The financial and economic crisis, of which we have heard so much discussion since 2007-8, is only one aspect of a whole series of underlying political trends which have been apparent for much longer: a crisis of (in)equality and of increased precarity of the workforce, a human rights crisis, a demographic crisis, an ecological crisis, a crisis in civil liberties, and above all a crisis in democracy.
Participatory Budgeting (PB) is a process implemented in the 1990s where residents of certain regions can influence how their governments' annual budgets are allocated. After the collapse of its authoritarian regime in the mid 1980s, Brazilians implemented reforms to bolster their economic and political futures through participatory methods. These new democratic practices drastically improved the lives and social infrastructure of its participants.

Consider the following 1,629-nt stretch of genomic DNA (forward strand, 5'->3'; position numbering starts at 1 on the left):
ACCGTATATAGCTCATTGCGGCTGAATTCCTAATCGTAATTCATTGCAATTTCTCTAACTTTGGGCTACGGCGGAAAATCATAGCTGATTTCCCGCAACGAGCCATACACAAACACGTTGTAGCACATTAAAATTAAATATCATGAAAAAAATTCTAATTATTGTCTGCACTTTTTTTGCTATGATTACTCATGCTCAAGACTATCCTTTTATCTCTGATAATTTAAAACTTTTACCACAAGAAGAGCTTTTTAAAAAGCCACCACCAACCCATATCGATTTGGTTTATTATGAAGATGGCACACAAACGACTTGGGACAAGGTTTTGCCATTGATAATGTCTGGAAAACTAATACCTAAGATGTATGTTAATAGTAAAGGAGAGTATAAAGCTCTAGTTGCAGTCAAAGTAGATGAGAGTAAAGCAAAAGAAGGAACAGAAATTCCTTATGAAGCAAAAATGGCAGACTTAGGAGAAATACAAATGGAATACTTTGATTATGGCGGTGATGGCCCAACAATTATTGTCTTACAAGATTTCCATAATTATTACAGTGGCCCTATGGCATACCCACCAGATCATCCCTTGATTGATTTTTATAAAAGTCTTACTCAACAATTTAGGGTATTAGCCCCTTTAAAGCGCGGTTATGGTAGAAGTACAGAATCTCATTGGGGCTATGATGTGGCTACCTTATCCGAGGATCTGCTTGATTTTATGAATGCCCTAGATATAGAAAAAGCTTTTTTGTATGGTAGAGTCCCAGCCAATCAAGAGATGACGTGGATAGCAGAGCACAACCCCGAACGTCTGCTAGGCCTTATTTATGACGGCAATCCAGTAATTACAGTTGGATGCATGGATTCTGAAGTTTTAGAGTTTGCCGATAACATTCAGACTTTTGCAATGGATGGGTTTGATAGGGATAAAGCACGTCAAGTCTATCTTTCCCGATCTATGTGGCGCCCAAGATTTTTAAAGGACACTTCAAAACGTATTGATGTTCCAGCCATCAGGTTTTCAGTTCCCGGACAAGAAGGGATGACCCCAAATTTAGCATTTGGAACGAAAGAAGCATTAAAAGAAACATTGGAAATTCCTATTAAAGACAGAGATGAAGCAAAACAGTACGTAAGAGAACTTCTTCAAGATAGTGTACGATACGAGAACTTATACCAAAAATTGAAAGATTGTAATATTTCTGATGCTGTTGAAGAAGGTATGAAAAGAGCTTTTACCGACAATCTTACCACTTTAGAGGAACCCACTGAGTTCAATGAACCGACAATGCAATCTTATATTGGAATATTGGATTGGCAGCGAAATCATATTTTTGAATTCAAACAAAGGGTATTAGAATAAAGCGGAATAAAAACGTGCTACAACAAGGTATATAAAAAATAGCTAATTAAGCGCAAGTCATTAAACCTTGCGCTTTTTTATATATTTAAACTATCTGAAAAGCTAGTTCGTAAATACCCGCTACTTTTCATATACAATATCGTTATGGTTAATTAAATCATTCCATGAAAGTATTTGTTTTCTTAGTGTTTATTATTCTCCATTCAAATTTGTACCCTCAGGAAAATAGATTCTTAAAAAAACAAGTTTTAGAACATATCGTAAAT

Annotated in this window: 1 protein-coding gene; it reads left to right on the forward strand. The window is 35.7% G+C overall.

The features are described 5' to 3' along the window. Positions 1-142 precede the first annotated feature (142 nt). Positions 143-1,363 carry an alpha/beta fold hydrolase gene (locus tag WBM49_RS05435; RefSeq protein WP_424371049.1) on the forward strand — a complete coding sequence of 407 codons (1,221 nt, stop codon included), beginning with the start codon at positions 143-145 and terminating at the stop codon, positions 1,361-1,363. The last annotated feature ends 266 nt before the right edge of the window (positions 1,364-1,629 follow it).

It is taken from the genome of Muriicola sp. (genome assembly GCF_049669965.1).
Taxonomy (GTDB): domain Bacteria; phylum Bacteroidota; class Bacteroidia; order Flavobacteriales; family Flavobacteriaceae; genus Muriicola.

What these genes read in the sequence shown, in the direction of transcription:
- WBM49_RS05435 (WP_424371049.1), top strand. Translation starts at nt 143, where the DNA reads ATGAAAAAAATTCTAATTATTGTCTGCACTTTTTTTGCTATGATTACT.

‘Leefbaarheidsbudget’ is the name of a participatory process, launched by the municipality of Utrecht in 1987. Literally translated, it would mean ‘budget of livability’, being ‘livability’ defined by the municipality of Utrecht, as ‘the quality of the residential and living environment’. By ‘residential and living environment’ the municipality understands the following:
This case study was written by Sandy Heierbacher, Director of the National Coalition for Dialogue & Deliberation (NCDD), in 2001 as part of a consultancy for the Center for Disease Control's National Immunization Program.
Problems and Purpose
The Kentucky Center for Public Issues (KCPI) is an independent, nonpartisan, nonprofit public policy organization based in Frankfort, Kentucky’s capital. KCPI’s mission is to help citizens explore, understand and confront issues critical to the future of Kentucky.